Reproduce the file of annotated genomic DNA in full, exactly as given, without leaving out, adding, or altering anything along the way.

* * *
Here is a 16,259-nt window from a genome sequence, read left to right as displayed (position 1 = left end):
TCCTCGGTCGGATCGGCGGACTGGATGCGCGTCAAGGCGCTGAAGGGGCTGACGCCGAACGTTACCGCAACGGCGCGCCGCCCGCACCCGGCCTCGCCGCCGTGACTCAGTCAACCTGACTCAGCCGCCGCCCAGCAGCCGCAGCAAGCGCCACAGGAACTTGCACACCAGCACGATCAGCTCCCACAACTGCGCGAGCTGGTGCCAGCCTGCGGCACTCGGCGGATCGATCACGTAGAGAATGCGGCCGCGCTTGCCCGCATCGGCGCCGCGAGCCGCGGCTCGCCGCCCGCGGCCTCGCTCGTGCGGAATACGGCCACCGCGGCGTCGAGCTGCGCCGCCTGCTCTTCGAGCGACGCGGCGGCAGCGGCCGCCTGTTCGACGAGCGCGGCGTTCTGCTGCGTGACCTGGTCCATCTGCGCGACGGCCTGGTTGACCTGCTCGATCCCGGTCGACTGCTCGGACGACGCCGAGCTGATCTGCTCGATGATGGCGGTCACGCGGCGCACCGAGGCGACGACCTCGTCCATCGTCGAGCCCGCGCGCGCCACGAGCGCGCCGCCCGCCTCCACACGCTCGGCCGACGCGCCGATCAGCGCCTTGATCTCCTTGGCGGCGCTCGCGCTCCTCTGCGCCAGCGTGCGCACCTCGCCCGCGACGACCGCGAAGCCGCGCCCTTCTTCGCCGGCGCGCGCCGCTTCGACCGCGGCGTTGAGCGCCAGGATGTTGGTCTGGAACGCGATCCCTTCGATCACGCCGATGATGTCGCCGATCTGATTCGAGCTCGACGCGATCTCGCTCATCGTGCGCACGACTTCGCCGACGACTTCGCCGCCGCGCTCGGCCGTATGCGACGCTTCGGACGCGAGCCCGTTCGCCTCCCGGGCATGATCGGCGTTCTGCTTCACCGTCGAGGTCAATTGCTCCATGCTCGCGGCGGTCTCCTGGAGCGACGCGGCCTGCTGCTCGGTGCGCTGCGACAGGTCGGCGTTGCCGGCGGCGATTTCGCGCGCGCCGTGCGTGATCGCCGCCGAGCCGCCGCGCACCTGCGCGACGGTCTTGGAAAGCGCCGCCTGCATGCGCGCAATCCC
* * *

Here is a 16,259-nt window from a genome sequence, read left to right as displayed (position 1 = left end):
TCCTCGGTCGGATCGGCGGACTGGATGCGCGTCAAGGCGCTGAAGGGGCTGACGCCGAACGTTACCGCAACGGCGCGCCGCCCGCACCCGGCCTCGCCGCCGTGACTCAGTCAACCTGACTCAGCCGCCGCCCAGCAGCCGCAGCAAGCGCCACAGGAACTTGCACACCAGCACGATCAGCTCCCACAACTGCGCGAGCTGGTGCCAGCCTGCGGCACTCGGCGGATCGATCACGTAGAGAATGCGGCCGCGCTTGCCCGCATCGGCGCCGCGAGCCGCGGCTCGCCGCCCGCGGCCTCGCTCGTGCGGAATACGGCCACCGCGGCGTCGAGCTGCGCCGCCTGCTCTTCGAGCGACGCGGCGGCAGCGGCCGCCTGTTCGACGAGCGCGGCGTTCTGCTGCGTGACCTGGTCCATCTGCGCGACGGCCTGGTTGACCTGCTCGATCCCGGTCGACTGCTCGGACGACGCCGAGCTGATCTGCTCGATGATGGCGGTCACGCGGCGCACCGAGGCGACGACCTCGTCCATCGTCGAGCCCGCGCGCGCCACGAGCGCGCCGCCCGCCTCCACACGCTCGGCCGACGCGCCGATCAGCGCCTTGATCTCCTTGGCGGCGCTCGCGCTCCTCTGCGCCAGCGTGCGCACCTCGCCCGCGACGACCGCGAAGCCGCGCCCTTCTTCGCCGGCGCGCGCCGCTTCGACCGCGGCGTTGAGCGCCAGGATGTTGGTCTGGAACGCGATCCCTTCGATCACGCCGATGATGTCGCCGATCTGATTCGAGCTCGACGCGATCTCGCTCATCGTGCGCACGACTTCGCCGACGACTTCGCCGCCGCGCTCGGCCGTATGCGACGCTTCGGACGCGAGCCCGTTCGCCTCCCGGGCATGATCGGCGTTCTGCTTCACCGTCGAGGTCAATTGCTCCATGCTCGCGGCGGTCTCCTGGAGCGACGCGGCCTGCTGCTCGGTGCGCTGCGACAGGTCGGCGTTGCCGGCGGCGATTTCGCGCGCGCCGTGCGTGATCGCCGCCGAGCCGCCGCGCACCTGCGCGACGGTCTTGGAAAGCGCCGCCTGCATGCGCGCAATCCC